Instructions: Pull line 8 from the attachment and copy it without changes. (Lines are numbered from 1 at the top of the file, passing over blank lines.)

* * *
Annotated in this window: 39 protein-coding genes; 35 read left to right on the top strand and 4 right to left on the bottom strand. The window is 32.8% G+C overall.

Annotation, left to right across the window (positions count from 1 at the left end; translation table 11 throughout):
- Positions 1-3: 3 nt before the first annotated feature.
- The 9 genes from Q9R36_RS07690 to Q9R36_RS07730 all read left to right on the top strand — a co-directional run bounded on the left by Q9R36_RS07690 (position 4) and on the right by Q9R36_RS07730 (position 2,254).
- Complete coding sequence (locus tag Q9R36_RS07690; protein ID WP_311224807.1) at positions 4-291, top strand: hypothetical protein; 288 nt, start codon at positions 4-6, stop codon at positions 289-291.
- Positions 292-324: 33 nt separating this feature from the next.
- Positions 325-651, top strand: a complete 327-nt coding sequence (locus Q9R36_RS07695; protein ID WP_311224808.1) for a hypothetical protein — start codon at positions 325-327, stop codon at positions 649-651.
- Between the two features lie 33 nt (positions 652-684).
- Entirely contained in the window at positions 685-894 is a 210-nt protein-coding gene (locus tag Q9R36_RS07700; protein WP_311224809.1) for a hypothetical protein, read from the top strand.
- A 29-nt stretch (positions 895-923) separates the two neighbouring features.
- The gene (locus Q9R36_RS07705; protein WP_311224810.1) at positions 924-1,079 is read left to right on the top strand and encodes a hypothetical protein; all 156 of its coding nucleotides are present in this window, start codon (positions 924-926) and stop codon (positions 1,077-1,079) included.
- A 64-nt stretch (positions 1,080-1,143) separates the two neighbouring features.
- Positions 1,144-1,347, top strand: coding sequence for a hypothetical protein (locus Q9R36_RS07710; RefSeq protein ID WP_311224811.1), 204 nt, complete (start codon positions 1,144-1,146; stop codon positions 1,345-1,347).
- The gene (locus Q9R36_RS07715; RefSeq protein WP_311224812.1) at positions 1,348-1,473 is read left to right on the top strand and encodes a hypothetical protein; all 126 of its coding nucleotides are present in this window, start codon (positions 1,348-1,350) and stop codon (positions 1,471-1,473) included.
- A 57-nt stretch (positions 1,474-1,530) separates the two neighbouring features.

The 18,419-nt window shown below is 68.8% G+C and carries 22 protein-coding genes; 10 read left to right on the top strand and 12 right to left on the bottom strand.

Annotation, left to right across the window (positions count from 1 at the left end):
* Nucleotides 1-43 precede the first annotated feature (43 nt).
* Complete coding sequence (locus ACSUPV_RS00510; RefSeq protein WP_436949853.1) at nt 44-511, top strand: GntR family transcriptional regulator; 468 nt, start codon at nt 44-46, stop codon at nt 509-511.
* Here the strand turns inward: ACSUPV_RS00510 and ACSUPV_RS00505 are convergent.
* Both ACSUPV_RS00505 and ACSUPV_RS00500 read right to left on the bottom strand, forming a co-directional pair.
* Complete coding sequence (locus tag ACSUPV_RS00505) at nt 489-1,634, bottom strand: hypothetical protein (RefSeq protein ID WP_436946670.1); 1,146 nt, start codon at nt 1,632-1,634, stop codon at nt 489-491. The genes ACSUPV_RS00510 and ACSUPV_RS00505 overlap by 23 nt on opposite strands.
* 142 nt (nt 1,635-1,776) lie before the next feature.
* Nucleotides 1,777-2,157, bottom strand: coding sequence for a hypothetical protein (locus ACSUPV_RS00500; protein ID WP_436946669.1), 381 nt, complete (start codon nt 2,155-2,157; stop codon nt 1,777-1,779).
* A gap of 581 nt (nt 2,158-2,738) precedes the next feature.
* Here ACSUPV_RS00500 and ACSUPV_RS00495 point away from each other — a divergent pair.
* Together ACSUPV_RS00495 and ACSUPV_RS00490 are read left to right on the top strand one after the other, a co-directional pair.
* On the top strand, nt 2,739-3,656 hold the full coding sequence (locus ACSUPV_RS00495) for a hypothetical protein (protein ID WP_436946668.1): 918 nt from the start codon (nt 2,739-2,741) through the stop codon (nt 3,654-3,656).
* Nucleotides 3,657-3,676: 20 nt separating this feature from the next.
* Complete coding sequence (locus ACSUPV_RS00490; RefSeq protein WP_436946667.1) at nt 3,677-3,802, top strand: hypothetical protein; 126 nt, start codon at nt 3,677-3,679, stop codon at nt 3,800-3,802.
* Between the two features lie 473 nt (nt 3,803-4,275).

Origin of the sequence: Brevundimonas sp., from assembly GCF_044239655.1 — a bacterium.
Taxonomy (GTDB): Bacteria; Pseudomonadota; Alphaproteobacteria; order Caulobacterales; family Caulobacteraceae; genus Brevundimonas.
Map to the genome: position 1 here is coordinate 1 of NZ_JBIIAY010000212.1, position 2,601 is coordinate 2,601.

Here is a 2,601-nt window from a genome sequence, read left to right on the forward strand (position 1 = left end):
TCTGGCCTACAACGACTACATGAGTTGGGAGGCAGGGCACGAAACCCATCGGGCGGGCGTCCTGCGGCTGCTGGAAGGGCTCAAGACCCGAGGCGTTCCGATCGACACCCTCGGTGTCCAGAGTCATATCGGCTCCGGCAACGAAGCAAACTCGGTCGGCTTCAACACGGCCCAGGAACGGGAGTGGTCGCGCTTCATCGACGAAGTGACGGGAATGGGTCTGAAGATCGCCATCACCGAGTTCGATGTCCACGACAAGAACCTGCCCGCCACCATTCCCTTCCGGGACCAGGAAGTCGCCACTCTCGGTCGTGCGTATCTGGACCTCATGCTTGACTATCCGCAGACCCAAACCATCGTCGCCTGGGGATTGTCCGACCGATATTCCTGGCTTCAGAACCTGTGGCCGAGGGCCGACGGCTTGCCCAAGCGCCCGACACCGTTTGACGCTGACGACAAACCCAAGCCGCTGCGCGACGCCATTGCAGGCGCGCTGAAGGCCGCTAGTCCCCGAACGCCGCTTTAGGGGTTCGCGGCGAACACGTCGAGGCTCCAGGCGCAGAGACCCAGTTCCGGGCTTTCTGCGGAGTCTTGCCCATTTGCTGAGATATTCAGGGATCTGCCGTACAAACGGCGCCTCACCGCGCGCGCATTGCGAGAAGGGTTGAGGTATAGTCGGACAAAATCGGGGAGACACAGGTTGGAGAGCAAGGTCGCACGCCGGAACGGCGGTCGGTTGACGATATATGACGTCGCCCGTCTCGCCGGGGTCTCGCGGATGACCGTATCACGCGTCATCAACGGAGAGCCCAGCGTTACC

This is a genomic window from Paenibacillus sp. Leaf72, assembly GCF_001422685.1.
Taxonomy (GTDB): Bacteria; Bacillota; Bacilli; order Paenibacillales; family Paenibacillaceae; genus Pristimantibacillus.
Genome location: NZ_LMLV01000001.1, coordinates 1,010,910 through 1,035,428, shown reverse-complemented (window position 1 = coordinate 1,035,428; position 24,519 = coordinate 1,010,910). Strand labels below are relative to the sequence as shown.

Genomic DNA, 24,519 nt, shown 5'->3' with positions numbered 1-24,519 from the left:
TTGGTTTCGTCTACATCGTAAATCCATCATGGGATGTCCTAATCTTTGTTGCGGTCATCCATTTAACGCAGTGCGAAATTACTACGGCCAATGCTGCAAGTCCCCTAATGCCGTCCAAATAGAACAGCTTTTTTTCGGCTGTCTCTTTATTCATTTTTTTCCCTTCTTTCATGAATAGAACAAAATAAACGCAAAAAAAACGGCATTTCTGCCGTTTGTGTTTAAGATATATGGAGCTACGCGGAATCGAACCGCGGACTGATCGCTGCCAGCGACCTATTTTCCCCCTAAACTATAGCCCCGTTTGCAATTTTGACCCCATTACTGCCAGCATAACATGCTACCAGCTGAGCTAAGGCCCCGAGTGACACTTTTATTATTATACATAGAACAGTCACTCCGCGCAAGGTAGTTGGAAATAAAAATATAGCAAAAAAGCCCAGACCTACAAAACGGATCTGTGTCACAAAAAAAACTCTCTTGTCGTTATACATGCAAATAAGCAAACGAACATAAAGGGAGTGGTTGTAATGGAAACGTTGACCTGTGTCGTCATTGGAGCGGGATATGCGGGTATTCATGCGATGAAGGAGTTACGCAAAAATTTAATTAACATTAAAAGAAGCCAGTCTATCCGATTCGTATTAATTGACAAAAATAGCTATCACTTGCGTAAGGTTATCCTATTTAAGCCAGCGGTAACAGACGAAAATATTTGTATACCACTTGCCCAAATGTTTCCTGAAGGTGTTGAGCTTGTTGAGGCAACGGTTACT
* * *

- Between the two features lie 33 nt (positions 652-684).